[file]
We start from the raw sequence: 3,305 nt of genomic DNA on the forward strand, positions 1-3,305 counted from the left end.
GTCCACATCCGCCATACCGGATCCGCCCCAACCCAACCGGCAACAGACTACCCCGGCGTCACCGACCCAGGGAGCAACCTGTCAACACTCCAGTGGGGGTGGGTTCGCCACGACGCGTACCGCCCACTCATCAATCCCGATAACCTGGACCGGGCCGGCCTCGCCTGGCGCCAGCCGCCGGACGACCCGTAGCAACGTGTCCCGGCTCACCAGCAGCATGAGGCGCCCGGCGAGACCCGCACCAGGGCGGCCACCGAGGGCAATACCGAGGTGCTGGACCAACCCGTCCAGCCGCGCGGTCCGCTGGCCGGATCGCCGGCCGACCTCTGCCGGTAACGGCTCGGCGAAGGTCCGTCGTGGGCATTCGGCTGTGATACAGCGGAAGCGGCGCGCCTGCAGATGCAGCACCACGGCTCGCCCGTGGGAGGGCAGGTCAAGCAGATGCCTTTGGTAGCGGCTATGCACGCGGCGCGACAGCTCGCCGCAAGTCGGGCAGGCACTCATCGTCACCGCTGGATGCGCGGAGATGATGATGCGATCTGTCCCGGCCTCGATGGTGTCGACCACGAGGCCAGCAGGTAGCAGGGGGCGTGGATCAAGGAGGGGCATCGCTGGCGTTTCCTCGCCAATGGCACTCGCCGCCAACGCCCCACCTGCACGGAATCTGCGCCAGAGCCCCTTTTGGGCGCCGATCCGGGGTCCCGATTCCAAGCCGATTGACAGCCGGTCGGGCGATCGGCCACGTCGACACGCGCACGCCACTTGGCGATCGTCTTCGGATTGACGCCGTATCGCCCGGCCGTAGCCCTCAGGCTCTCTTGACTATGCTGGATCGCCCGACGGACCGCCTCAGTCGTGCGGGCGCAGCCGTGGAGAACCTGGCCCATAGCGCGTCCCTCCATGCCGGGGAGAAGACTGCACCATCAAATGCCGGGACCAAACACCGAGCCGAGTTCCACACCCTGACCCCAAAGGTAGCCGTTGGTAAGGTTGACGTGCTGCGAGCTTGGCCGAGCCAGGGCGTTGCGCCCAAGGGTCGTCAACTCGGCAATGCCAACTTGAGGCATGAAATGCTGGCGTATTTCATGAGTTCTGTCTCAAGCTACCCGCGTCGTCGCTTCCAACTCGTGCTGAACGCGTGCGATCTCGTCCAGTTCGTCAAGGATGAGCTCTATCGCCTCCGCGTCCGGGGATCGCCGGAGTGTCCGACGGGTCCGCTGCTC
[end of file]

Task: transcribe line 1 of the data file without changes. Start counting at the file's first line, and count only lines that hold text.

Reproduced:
We start from the raw sequence: 3,305 nt of genomic DNA on the forward strand, positions 1-3,305 counted from the left end.